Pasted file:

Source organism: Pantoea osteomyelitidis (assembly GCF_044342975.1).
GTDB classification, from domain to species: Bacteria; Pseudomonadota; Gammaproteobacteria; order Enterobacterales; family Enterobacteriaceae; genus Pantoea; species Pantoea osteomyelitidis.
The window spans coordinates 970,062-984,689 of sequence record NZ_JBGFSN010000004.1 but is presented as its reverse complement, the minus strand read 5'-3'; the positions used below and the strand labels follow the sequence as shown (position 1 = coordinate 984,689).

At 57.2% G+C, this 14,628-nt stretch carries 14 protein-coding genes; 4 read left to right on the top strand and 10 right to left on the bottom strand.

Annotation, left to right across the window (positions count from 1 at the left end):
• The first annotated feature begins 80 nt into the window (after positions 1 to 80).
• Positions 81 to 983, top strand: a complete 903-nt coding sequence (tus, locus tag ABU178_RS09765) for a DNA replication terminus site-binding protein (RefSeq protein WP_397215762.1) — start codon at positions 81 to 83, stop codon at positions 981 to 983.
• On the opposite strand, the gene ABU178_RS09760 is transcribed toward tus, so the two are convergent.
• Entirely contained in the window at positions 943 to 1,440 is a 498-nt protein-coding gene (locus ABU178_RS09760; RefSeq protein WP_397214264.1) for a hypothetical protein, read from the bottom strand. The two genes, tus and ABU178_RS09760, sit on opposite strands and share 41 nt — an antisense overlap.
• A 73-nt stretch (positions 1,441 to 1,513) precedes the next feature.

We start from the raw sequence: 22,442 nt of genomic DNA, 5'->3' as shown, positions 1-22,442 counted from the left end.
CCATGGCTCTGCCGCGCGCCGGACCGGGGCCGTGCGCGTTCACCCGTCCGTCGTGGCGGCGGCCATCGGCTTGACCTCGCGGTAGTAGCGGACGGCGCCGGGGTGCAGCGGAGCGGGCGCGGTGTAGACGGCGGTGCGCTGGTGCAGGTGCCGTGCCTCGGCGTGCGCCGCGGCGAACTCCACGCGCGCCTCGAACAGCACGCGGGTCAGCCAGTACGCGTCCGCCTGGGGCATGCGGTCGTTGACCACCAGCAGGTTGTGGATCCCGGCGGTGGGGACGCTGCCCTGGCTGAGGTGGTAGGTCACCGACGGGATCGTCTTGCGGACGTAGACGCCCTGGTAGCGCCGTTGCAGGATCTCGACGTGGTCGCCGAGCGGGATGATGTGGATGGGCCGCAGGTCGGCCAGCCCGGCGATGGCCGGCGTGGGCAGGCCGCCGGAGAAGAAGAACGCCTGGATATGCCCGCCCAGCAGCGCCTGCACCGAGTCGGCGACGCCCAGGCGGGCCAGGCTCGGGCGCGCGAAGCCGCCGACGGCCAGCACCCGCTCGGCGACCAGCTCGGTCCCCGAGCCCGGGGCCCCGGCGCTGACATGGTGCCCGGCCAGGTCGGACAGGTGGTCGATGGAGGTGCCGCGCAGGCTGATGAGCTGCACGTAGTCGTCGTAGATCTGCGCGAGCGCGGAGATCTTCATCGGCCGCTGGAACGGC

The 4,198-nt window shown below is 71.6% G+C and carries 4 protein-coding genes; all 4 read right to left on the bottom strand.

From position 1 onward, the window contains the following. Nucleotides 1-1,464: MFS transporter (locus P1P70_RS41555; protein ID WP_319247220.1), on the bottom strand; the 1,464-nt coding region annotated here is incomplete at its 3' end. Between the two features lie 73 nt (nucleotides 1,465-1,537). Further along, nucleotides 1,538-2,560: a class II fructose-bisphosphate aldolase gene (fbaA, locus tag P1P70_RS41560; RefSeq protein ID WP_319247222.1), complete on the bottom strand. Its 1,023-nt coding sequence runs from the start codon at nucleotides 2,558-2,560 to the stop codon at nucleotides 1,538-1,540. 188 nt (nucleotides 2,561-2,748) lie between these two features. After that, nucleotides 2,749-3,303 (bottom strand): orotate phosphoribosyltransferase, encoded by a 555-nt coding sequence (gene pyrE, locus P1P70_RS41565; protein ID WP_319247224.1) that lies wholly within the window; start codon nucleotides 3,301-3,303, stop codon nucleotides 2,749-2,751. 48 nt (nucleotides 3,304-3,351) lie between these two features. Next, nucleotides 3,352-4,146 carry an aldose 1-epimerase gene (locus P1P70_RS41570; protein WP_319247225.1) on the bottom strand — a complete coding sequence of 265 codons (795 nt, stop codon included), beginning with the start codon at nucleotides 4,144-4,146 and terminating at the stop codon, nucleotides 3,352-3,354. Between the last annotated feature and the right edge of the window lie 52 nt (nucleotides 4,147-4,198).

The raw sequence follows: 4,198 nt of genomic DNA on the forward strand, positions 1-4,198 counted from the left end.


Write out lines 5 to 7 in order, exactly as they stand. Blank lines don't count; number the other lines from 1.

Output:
Annotation, left to right across the window (positions count from 1 at the left end):
• The first annotated feature begins 80 nt into the window (after positions 1 to 80).
• Positions 81 to 983, top strand: a complete 903-nt coding sequence (tus, locus tag ABU178_RS09765) for a DNA replication terminus site-binding protein (RefSeq protein WP_397215762.1) — start codon at positions 81 to 83, stop codon at positions 981 to 983.